Russell Neyman.

    Writer - Woodworker - Historian
    President, Olympic Peninsula Woodturners
    West Puget Sound, Washington State


    "Outside of a dog, there's nothing better than a good book; inside of a dog it's too dark to read."

  9. #24
    Join Date
    Jul 2007
    Location
    Central Indiana
    Posts
    955
    My wife (a teacher) got rid of one of her old paper cutters that she had broken. I fixed it (don't tell her) and it makes a GREAT sandpaper cutter. Very easy to cut any width strip you want. Reduces waste.

  10. #25
    Join Date
    Dec 2005
    Location
    Suwanee (near Atlanta), GA
    Posts
    716
    Keep a piece of a candle handy for rubbing across the tool rest to make it easier for tools to glide. Use it on the woodworm screw before using, especially with green wood to make it easier to remove. Also use it on faceplate mounting scews as Bill Bohlen uses soap.
    God is great and life is good!

  11. #26
    Join Date
    Aug 2011
    Location
    NW Missouri, USA
    Posts
    129
    Spend a few bucks and buy the few wrenches, screwdrivers, allens etc that you need often and keep them at the lathe instead of going through the 11th drawer down (or is it the 9th) on the big chest on the other end of the shop.

  12. #27
    Join Date
    Jun 2011
    Location
    Colby, Washington. Just across the Puget Sound from Seattle, near Blake Island.
    Posts
    433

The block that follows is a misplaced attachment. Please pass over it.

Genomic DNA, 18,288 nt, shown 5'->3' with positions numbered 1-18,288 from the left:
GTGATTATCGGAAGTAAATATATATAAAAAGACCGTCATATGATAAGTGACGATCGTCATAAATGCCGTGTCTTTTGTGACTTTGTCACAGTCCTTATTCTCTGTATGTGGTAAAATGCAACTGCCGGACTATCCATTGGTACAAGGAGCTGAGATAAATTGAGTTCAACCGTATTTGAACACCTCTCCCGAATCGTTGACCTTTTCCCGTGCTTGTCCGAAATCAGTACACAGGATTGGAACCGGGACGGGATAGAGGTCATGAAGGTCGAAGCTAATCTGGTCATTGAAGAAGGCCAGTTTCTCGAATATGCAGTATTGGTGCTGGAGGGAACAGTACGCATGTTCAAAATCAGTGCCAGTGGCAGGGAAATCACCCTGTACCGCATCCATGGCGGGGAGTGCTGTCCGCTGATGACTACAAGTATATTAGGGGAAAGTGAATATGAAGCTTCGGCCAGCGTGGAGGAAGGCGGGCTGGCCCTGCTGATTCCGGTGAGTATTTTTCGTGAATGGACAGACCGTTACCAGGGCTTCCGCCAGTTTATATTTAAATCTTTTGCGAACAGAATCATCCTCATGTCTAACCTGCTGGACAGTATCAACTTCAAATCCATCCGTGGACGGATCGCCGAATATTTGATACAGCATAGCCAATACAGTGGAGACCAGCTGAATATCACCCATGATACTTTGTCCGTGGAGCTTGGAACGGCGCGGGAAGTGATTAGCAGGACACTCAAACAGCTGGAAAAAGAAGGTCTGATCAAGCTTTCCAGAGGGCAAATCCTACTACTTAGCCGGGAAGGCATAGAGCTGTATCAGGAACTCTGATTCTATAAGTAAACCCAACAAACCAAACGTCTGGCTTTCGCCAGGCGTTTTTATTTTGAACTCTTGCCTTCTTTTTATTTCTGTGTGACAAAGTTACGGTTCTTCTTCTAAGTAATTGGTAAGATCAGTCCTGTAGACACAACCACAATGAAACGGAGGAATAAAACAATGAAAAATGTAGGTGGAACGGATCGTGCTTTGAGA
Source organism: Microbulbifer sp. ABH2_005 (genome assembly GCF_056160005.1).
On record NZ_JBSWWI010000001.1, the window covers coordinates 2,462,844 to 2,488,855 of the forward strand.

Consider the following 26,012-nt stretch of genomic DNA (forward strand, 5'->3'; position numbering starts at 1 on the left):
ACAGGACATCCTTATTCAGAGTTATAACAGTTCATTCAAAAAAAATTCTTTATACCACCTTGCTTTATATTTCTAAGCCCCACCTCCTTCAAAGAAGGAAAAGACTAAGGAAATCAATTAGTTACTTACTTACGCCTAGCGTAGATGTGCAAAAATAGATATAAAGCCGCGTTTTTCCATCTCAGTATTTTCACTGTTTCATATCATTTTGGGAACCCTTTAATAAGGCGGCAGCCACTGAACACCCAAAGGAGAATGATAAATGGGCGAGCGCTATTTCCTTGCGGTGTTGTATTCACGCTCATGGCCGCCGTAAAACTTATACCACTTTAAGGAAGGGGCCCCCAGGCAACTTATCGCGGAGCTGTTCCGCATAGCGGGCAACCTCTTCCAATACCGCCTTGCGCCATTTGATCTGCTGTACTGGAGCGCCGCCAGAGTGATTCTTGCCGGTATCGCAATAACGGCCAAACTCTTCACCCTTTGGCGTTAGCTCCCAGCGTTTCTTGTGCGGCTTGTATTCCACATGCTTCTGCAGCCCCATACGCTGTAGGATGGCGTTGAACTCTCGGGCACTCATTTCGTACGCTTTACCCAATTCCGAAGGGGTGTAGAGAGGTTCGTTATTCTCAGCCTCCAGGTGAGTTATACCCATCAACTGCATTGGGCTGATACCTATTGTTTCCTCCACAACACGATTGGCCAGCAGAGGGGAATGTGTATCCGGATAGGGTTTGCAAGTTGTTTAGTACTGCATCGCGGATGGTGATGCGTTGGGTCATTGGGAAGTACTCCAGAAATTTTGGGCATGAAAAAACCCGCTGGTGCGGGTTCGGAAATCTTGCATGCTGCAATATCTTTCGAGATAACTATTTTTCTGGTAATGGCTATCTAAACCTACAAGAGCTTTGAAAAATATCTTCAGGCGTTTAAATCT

Locating the correct wrench to tighten allen screws is a pain in the backside, especially when it comes to standard versus metric. I remove them and spray both the screw and the matching allen wrench with a matching paint, which makes is so much easier to find the right size. I don't do this on all my tools; just the set screws on my cutters and jaws.
    Russell Neyman.

    Writer - Woodworker - Historian
    President, Olympic Peninsula Woodturners
    West Puget Sound, Washington State


    "Outside of a dog, there's nothing better than a good book; inside of a dog it's too dark to read."

  13. #28
    My very best, all time greatest shop tip is a fantastically simple and cheap solution to an age old problem, namely stuff creeping under clamping pressure as it slips and slides on the thin layer of glue. After years of messing with cauls and extra clamps and a million other cumbersome "solutions", I discovered in a totally serendipitous manner....sand! After the glue is spread, a couple of grains of fine sand dropped here and there in the glue and no more frustrating slipping and sliding and creeping.
    David DeCristoforo

  14. #29
    Join Date
    Dec 2006
    Location
    Pensacola, Fl.
    Posts
    432
    Some fantastic suggestions so far. Here's a health related one. To prevent allergic reactions from exotic woods and to prevent long term issues from inhaling dust I'd recommend a shower and a nasal irrigation system over and above the normal dust collections system. I started using a nasal irrigation system years ago after having chronic sinus infections and chronic bronchitis for years. Haven't had a cold and have had only two relatively minor sinus infections in seven years. A link: http://www.waterpik.com/sinus-health/

  15. #30
    Join Date
    Feb 2010
    Location
    Shenandoah Valley, Va.
    Posts
    6,767
    +1 on the sinus irrigation system........after a long day of turning and sanding, I always use one and the occurrences of sinus infections has been drastically reduced. My allergist put me onto these a few years back, and I have now had two, and it really does help!
    Remember, in a moments time, everything can change!